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Fund Manager Q&A

Making the Trend Your Friend

AQR Capital's Cliff Asness describes the process driving the Managed Futures Strategy Fund, its strategy versus other absolute return funds, and the timing of its recent launch.

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Cliff Asness co-founded AQR Capital Management. As portfolio manager of the AQR Managed Futures Strategy Fund (AQMIX), he tells us what this fund is all about, why it's ranked at the top for "absolute return" funds, and how it offers diversification.

1. At its core, what does this fund do and how does it do it?
The fund attempts to identify and profit from trends in many global markets across four major asset classes: commodities, currencies, equities, and fixed income. At a basic level, managed futures is a strategy that trades futures contracts long and short across a very broad range of instruments. One of my colleagues likes to use the visual of Eddie Murphy screaming in the futures pit in the movie "Trading Places" to describe the strategy, even though that's a fairly misleading visual of how futures are traded in today's electronic marketplace, and we don't have access to Clarence Beeks.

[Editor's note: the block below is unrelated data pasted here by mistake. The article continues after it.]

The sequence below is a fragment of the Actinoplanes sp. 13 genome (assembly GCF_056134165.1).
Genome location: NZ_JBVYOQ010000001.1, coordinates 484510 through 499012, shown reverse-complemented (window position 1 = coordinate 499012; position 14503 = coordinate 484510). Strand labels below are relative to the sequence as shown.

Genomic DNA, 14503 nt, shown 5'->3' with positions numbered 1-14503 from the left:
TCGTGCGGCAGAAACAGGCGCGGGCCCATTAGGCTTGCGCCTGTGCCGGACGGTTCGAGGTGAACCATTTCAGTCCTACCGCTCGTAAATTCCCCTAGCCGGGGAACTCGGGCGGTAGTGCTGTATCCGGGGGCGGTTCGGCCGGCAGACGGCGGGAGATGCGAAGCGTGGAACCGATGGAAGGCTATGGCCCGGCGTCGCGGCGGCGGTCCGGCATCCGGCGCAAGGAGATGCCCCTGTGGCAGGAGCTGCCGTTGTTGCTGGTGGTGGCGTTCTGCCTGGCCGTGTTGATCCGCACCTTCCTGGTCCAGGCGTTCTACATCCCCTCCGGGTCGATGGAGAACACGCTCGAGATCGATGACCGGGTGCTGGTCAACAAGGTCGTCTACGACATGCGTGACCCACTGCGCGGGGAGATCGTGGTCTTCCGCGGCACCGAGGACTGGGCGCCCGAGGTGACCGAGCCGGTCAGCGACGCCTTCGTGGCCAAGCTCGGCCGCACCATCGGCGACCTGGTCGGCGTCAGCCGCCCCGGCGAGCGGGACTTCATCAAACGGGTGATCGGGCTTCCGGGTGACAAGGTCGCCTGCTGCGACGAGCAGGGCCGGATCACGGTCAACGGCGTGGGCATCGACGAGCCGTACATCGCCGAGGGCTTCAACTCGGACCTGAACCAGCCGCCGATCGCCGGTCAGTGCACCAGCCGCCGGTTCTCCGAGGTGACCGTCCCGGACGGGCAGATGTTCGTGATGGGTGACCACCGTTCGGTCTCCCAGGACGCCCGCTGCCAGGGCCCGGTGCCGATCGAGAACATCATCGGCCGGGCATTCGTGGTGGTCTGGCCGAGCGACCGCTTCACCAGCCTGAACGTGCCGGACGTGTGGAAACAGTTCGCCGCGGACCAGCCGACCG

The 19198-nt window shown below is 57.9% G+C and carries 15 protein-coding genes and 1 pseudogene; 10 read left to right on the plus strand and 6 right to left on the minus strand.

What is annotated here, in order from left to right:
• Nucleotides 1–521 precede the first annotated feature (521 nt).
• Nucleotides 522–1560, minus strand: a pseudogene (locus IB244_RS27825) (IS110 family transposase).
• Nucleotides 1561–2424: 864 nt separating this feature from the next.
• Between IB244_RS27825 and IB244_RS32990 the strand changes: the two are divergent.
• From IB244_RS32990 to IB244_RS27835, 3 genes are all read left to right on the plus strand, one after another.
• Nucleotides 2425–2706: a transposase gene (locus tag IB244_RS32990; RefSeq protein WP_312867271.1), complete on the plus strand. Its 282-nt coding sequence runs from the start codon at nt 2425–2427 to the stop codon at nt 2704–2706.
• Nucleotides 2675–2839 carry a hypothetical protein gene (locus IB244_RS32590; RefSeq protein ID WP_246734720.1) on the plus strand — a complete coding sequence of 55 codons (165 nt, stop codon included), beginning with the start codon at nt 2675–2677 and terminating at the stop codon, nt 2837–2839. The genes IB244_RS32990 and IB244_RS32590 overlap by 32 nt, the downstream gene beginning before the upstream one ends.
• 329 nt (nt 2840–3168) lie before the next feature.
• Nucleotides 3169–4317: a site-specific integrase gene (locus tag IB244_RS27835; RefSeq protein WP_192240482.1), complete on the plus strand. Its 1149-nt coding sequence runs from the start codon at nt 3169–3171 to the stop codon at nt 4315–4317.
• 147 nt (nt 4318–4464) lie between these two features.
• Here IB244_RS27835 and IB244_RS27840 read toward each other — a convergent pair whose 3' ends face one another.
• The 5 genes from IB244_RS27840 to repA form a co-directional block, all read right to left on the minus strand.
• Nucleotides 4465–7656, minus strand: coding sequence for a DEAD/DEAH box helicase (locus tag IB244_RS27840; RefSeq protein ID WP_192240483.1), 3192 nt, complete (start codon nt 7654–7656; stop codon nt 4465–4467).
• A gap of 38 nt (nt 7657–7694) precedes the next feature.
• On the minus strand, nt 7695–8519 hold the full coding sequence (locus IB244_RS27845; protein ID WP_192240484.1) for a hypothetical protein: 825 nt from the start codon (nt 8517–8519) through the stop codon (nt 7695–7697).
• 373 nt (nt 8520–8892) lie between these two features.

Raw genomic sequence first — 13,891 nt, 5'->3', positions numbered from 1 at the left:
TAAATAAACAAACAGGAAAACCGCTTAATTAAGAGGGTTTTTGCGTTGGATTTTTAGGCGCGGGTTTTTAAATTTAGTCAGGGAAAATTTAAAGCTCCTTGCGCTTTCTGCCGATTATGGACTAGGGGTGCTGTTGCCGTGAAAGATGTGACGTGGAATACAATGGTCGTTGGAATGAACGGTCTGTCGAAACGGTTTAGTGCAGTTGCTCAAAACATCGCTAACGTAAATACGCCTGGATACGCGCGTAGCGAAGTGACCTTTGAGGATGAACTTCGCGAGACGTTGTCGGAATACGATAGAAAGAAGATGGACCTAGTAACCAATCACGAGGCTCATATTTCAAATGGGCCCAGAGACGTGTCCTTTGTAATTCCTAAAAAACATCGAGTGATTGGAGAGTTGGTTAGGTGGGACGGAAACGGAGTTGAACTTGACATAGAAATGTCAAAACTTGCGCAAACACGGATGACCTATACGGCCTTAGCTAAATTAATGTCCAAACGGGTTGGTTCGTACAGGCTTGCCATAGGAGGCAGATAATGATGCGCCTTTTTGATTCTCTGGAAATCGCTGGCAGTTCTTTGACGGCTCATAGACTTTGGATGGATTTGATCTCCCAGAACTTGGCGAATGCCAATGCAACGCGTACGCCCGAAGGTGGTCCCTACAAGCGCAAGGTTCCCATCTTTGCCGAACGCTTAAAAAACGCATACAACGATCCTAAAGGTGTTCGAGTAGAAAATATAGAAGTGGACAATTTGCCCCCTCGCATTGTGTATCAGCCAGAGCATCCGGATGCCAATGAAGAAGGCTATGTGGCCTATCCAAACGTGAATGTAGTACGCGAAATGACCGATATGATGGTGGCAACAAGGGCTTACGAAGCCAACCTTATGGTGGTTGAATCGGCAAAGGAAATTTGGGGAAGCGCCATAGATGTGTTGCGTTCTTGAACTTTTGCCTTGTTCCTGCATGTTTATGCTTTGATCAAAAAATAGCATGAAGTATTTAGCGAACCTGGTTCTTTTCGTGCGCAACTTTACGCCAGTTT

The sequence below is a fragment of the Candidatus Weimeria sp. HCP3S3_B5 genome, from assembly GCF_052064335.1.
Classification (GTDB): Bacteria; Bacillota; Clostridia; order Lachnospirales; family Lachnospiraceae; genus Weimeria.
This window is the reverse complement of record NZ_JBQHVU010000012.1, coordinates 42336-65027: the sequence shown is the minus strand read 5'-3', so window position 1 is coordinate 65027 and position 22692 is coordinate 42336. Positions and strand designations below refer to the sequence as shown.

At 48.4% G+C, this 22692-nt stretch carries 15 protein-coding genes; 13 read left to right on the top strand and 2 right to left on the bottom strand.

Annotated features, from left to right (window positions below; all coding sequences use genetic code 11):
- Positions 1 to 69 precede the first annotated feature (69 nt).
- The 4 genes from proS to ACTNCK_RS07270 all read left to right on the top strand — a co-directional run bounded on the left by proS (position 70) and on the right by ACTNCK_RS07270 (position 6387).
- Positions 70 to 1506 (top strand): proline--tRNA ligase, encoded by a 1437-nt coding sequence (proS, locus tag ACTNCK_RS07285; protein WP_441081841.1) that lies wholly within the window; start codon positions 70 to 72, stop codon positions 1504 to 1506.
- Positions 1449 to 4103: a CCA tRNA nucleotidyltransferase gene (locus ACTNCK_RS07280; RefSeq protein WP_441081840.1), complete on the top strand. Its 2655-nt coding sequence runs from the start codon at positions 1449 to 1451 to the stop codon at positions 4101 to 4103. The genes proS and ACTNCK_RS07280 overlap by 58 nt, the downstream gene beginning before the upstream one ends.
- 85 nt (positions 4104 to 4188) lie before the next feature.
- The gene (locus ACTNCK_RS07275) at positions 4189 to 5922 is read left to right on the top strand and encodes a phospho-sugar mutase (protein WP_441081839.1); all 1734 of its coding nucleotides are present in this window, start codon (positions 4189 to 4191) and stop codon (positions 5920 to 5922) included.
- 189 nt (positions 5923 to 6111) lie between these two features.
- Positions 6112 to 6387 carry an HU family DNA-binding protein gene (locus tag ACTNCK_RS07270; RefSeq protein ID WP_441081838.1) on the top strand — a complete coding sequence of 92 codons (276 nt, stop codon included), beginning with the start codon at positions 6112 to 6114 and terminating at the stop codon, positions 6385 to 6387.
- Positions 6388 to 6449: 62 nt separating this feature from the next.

Managed futures is a strategy that has been around pretty much as long as futures markets have been around. Historically, it's been a strategy pursued primarily by futures traders and in the last 10-20 years by hedge funds. The trading strategy employed by most managed futures funds boils down to some type of trend-following strategy, which is also known as momentum investing. Simply put, momentum investing is buying securities that are improving and selling securities that are deteriorating. There has been a mountain of research since the early 1990s showing that momentum "works"--meaning that price momentum has significant predictive power. Beyond this empirical evidence, there has also been considerable behavioral finance research to explain why trends tend to persist. I'll mention three key reasons:

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